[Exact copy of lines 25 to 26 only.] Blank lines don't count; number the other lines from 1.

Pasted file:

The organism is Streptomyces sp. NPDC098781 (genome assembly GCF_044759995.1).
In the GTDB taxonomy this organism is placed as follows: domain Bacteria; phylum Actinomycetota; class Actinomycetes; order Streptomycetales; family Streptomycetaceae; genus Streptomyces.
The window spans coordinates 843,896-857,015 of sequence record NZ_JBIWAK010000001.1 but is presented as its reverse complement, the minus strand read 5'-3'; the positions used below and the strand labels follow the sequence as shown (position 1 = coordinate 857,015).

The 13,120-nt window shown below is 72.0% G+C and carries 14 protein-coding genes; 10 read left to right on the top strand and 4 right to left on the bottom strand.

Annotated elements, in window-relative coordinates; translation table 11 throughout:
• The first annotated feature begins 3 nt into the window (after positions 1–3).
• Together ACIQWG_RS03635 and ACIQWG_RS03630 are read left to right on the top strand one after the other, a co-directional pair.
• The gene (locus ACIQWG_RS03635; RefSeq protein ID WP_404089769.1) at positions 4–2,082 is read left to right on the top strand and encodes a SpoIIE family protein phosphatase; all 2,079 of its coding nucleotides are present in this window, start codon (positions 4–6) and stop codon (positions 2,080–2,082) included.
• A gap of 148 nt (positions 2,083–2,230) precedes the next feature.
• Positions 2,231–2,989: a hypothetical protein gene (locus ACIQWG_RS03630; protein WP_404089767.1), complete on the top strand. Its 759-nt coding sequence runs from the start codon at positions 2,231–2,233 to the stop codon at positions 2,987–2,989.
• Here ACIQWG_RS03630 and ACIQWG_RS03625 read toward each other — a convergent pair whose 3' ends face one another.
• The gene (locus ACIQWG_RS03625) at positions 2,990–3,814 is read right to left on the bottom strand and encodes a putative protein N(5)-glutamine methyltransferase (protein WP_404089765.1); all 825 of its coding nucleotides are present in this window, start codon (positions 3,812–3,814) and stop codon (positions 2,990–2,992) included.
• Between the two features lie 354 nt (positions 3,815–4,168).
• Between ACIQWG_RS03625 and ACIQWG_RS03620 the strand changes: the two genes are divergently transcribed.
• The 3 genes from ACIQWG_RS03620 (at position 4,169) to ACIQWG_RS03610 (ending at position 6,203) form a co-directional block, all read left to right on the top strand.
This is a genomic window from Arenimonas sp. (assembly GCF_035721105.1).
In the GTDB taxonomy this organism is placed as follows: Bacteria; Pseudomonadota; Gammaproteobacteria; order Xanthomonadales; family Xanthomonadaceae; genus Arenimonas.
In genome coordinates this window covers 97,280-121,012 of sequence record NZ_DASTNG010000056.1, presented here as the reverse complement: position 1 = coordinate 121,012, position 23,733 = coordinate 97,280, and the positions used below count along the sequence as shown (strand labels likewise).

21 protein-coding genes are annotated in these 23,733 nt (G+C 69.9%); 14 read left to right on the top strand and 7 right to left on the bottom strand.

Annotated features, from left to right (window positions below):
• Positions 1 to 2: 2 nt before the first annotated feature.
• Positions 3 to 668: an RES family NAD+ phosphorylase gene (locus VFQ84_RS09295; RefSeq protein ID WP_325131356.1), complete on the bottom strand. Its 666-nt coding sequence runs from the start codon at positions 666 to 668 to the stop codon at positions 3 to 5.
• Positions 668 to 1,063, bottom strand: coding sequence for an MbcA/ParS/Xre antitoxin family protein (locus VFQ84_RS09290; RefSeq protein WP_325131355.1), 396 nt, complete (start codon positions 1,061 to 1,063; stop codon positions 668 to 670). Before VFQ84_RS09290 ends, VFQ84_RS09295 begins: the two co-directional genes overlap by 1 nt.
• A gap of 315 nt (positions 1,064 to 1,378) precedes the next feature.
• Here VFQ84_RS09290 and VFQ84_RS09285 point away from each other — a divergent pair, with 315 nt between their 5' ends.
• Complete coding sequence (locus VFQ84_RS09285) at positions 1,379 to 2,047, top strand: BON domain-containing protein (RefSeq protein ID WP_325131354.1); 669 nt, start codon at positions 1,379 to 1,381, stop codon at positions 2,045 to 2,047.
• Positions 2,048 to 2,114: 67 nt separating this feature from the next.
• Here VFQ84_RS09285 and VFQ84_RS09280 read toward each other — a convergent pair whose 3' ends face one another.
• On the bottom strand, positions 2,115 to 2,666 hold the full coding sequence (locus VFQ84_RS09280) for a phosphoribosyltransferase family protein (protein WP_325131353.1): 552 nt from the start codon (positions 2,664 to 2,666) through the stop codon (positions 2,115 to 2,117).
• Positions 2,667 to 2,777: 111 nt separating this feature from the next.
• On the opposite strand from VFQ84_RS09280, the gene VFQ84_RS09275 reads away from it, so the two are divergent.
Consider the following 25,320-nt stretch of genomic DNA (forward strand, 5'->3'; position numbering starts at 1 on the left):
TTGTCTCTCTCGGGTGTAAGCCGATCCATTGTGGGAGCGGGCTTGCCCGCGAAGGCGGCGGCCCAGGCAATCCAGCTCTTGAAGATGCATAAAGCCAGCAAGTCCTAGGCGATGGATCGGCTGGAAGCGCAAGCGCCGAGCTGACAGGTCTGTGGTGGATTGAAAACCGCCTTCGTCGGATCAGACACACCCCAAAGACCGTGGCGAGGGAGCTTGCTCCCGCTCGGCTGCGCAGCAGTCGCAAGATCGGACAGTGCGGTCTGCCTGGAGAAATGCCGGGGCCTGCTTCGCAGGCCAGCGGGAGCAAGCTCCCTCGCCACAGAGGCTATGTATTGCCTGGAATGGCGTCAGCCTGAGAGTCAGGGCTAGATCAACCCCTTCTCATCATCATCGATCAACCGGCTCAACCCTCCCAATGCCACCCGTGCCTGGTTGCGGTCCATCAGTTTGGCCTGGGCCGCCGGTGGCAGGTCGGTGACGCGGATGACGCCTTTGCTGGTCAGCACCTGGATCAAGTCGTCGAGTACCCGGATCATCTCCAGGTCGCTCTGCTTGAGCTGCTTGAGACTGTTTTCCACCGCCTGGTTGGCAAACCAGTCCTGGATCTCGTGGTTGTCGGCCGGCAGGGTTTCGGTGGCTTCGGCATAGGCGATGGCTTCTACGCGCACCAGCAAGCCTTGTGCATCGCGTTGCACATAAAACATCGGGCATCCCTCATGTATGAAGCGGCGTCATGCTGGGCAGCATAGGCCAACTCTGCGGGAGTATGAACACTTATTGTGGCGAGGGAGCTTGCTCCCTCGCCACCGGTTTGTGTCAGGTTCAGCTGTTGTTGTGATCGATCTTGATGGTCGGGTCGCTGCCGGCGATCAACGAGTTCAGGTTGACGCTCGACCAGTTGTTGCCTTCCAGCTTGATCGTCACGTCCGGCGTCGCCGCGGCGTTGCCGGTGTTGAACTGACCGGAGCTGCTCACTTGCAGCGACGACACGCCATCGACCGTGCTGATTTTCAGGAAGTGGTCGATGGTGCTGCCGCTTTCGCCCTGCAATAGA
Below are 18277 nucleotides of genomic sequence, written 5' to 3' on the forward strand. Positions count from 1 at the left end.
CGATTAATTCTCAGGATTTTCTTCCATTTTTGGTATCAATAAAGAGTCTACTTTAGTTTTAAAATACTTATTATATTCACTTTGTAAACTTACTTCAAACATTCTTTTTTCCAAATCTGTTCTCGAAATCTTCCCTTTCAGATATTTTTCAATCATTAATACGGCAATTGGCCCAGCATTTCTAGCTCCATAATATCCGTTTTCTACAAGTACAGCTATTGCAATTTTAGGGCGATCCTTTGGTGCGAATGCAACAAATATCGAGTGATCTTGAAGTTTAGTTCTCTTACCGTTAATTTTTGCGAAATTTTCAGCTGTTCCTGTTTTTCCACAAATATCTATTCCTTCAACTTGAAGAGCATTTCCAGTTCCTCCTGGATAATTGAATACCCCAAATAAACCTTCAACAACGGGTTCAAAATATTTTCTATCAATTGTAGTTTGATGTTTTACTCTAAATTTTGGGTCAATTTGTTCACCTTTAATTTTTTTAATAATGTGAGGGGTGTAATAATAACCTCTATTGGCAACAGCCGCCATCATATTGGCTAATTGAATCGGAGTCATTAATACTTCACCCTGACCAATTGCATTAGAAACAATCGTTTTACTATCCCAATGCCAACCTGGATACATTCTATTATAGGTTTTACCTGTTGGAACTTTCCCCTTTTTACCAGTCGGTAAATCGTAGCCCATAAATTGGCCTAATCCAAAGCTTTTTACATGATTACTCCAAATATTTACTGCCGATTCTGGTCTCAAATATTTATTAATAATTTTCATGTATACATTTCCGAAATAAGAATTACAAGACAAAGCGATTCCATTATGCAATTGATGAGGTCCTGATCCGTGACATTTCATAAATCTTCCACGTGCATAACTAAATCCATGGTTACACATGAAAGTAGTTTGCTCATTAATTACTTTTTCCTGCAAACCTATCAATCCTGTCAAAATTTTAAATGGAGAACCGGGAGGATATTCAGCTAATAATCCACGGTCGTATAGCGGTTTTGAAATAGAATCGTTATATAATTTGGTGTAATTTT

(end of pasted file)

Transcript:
• Here VFQ84_RS09290 and VFQ84_RS09285 point away from each other — a divergent pair, with 315 nt between their 5' ends.
• Complete coding sequence (locus VFQ84_RS09285) at positions 1,379 to 2,047, top strand: BON domain-containing protein (RefSeq protein ID WP_325131354.1); 669 nt, start codon at positions 1,379 to 1,381, stop codon at positions 2,045 to 2,047.